On May 6, an explosion rocked a heavily transited corner of La Habana Vieja (Old Havana). The almost century-old Hotel Saratoga, set to reopen the following week after extensive renovations, was left in ruins.
Media coverage centered on the iconic hotel, and images of the massive damage to the building and to the buses and other vehicles on the street in front of it circulated around the world. A week later, the final number of those killed by the explosion, including children, elderly people, and a pregnant woman, had reached 45, with more than 100 people hospitalized because of injury. Officials put the blame on the accidental ignition of liquid gas.
Government officials and state media coverage focused heavily on the hotel, which is owned by a tourism company belonging to the Cuban military, but also mentioned damage to surrounding buildings, including a school and some apartment buildings.
Absent from all state media coverage has been any mention of the catastrophic damage to Calvary Baptist Church, which shares a wall with Hotel Saratoga, or the total destruction of the home of an elderly retired couple, both Baptist leaders, which was sandwiched between the church and the hotel.
Calvary Baptist Church is one of the most historically important religious buildings on the island. The church, established in the late 1870s on the site of a former circus, was the first Baptist church in what would later become the Baptist Convention of Western Cuba. In addition to the sanctuary, church buildings house administrative offices for the denomination.
At the time of the explosion, 18 people, including three young children, were inside the church facilities. Miraculously, despite the collapse of the dome of the sanctuary and some of the administrative buildings, no one was hurt. Survivors managed to find one another and help each other climb out of the building to safety. The elderly couple were out of the house when the explosion took place.
Jorge Luis Iriarte, who works as a cook at Calvary Baptist Church and was there with his son during the explosion, shared his belief that a miracle had occurred, noting that the lives of many of church workers and children were saved because, for various reasons, at the time of the explosion they happened not to be where they were supposed to be.
“Once outside we really saw what had happened,” he said in a written statement. “The hotel lost almost three floors and the side that adjoins the church collapsed, destroying everything in its path, [including] the bathroom, … the pastor’s house, the side classrooms, offices and the roof of the sanctuary.”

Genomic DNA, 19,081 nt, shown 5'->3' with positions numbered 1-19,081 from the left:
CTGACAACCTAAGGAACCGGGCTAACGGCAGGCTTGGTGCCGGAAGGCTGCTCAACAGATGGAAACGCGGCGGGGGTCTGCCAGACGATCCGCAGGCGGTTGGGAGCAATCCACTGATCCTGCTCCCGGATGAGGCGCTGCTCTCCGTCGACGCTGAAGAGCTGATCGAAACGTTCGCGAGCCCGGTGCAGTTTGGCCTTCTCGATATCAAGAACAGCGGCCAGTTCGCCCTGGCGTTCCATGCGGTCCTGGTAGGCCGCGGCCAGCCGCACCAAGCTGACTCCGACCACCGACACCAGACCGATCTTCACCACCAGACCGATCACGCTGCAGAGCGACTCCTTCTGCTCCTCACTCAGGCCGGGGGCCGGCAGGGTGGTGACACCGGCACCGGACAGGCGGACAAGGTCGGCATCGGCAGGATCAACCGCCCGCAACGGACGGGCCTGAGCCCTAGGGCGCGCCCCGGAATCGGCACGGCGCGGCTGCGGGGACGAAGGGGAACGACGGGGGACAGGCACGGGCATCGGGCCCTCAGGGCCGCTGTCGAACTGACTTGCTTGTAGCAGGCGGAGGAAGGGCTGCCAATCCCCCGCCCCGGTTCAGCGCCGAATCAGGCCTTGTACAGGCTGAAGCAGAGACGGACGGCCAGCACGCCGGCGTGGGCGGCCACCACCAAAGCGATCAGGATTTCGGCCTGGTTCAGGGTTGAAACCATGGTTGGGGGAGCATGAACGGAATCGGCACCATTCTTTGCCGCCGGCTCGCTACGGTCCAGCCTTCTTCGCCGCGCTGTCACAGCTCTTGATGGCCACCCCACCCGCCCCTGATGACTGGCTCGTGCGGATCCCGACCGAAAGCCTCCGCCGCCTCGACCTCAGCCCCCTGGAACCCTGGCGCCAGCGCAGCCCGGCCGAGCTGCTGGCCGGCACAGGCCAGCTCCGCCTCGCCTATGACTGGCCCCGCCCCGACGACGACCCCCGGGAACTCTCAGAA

There are many questions about what will happen next. The Cuban government controls gas utilities, and the military owns the hotel, where the explosion occurred. These facts would suggest that the government should assume responsibility for all of the damages incurred and make restitution to those affected. That, however, seems highly unlikely to happen.
The government has said that the future of the Hotel Saratoga building is under consideration. As the property belongs to the Cuban military and is located on some of the most sought-after real estate on the island, it seems probable that the government, in partnership with private companies, will invest to ensure that it continues to serve tourists and bring in income in one form or another. Tourism is one of the main income streams for the Cuban military and government, and it would be surprising if they let the hotel go, despite how expensive it will likely be to rebuild.
The future of the church is more complicated.
The government has a long history of making it very difficult for religious groups to repair their buildings—even when they have managed to obtain building materials despite chronic shortages on the island—by denying or failing to respond to requests for required permits.
Calvary Baptist Church also sits at the center of Cuba’s lucrative tourism industry, on Old Havana prime real estate. Residents in the area report being approached by self-identified businessmen who have offered to buy them out of their homes.
And although the Baptist Convention of Western Cuba is a historic, legally registered religious association, it is not part of the government-supported Cuban Council of Churches. Its leadership has, in recent years, been targeted by the government because of its involvement in interdenominational unity initiatives and public criticism of government policies.
In order to rebuild, Calvary Baptist Church and the entire denomination will face an uphill battle. Based on previous experience, they can expect a lack of support, if not active obstruction, from the government.
Rebuilding and restoring the historic church and denominational headquarters will be prohibitively expensive, and will require materials that are difficult, if not impossible, to find on the island. Even if foreign groups attempt to help by donating financially and materially, they will still need permits to allow funds and goods onto the island. If they succeed in that, they will then need additional permits from the government for the work itself.
Every step will rest on support and cooperation from the government.